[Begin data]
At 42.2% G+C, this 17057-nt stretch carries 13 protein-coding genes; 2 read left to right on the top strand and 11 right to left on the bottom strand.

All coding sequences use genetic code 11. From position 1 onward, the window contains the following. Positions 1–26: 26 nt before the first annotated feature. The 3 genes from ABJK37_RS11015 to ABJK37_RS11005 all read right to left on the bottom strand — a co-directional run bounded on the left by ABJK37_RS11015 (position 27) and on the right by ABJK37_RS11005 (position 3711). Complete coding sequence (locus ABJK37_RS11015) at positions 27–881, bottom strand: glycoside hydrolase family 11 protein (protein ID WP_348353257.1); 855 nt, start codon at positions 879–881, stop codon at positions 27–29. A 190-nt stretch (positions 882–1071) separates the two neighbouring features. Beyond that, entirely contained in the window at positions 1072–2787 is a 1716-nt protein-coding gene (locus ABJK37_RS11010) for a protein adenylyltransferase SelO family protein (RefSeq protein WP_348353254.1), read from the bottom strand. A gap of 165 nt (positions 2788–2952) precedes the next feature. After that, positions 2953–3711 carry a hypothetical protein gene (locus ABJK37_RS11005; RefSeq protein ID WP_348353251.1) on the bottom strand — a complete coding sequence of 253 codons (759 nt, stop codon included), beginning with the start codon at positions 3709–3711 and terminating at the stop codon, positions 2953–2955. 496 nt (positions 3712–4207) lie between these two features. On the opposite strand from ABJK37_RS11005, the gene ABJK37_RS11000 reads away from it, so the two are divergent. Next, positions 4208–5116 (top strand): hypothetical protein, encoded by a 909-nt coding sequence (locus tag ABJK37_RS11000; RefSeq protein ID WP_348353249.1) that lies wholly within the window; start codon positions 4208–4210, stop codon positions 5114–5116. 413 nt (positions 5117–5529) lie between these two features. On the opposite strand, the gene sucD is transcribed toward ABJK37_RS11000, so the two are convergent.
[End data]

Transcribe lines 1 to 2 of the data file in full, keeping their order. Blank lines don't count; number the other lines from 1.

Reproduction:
At 42.2% G+C, this 17057-nt stretch carries 13 protein-coding genes; 2 read left to right on the top strand and 11 right to left on the bottom strand.

All coding sequences use genetic code 11. From position 1 onward, the window contains the following. Positions 1–26: 26 nt before the first annotated feature. The 3 genes from ABJK37_RS11015 to ABJK37_RS11005 all read right to left on the bottom strand — a co-directional run bounded on the left by ABJK37_RS11015 (position 27) and on the right by ABJK37_RS11005 (position 3711). Complete coding sequence (locus ABJK37_RS11015) at positions 27–881, bottom strand: glycoside hydrolase family 11 protein (protein ID WP_348353257.1); 855 nt, start codon at positions 879–881, stop codon at positions 27–29. A 190-nt stretch (positions 882–1071) separates the two neighbouring features. Beyond that, entirely contained in the window at positions 1072–2787 is a 1716-nt protein-coding gene (locus ABJK37_RS11010) for a protein adenylyltransferase SelO family protein (RefSeq protein WP_348353254.1), read from the bottom strand. A gap of 165 nt (positions 2788–2952) precedes the next feature. After that, positions 2953–3711 carry a hypothetical protein gene (locus ABJK37_RS11005; RefSeq protein ID WP_348353251.1) on the bottom strand — a complete coding sequence of 253 codons (759 nt, stop codon included), beginning with the start codon at positions 3709–3711 and terminating at the stop codon, positions 2953–2955. 496 nt (positions 3712–4207) lie between these two features. On the opposite strand from ABJK37_RS11005, the gene ABJK37_RS11000 reads away from it, so the two are divergent. Next, positions 4208–5116 (top strand): hypothetical protein, encoded by a 909-nt coding sequence (locus tag ABJK37_RS11000; RefSeq protein ID WP_348353249.1) that lies wholly within the window; start codon positions 4208–4210, stop codon positions 5114–5116. 413 nt (positions 5117–5529) lie between these two features. On the opposite strand, the gene sucD is transcribed toward ABJK37_RS11000, so the two are convergent.